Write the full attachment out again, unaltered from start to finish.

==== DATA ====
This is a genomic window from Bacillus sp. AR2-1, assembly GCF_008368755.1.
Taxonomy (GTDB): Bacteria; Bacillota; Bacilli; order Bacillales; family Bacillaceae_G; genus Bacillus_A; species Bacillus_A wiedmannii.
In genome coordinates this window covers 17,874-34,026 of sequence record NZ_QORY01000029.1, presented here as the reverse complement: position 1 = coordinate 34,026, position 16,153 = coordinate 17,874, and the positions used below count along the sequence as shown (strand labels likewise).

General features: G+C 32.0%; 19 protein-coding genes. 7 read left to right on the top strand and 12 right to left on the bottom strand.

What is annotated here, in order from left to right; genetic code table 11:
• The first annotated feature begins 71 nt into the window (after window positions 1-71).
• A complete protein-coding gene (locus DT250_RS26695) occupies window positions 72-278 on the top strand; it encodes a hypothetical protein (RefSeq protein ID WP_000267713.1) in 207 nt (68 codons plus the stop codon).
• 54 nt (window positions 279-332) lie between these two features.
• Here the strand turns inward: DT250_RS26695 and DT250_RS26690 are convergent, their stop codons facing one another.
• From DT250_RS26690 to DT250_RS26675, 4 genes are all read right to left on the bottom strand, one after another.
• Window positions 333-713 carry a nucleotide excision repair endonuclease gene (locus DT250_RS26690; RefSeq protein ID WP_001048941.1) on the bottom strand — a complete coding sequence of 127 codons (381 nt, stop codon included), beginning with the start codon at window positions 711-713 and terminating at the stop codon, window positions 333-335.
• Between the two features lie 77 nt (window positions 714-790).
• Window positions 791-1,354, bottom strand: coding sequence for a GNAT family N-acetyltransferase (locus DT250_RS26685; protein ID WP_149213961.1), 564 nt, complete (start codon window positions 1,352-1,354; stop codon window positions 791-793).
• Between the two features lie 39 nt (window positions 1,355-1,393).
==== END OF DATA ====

This is a genomic window from Bacillus sp. AR2-1, assembly GCF_008368755.1.
Taxonomy (GTDB): Bacteria; Bacillota; Bacilli; order Bacillales; family Bacillaceae_G; genus Bacillus_A; species Bacillus_A wiedmannii.
In genome coordinates this window covers 17,874-34,026 of sequence record NZ_QORY01000029.1, presented here as the reverse complement: position 1 = coordinate 34,026, position 16,153 = coordinate 17,874, and the positions used below count along the sequence as shown (strand labels likewise).

General features: G+C 32.0%; 19 protein-coding genes. 7 read left to right on the top strand and 12 right to left on the bottom strand.

What is annotated here, in order from left to right; genetic code table 11:
• The first annotated feature begins 71 nt into the window (after window positions 1-71).
• A complete protein-coding gene (locus DT250_RS26695) occupies window positions 72-278 on the top strand; it encodes a hypothetical protein (RefSeq protein ID WP_000267713.1) in 207 nt (68 codons plus the stop codon).
• 54 nt (window positions 279-332) lie between these two features.
• Here the strand turns inward: DT250_RS26695 and DT250_RS26690 are convergent, their stop codons facing one another.
• From DT250_RS26690 to DT250_RS26675, 4 genes are all read right to left on the bottom strand, one after another.
• Window positions 333-713 carry a nucleotide excision repair endonuclease gene (locus DT250_RS26690; RefSeq protein ID WP_001048941.1) on the bottom strand — a complete coding sequence of 127 codons (381 nt, stop codon included), beginning with the start codon at window positions 711-713 and terminating at the stop codon, window positions 333-335.
• Between the two features lie 77 nt (window positions 714-790).
• Window positions 791-1,354, bottom strand: coding sequence for a GNAT family N-acetyltransferase (locus DT250_RS26685; protein ID WP_149213961.1), 564 nt, complete (start codon window positions 1,352-1,354; stop codon window positions 791-793).
• Between the two features lie 39 nt (window positions 1,355-1,393).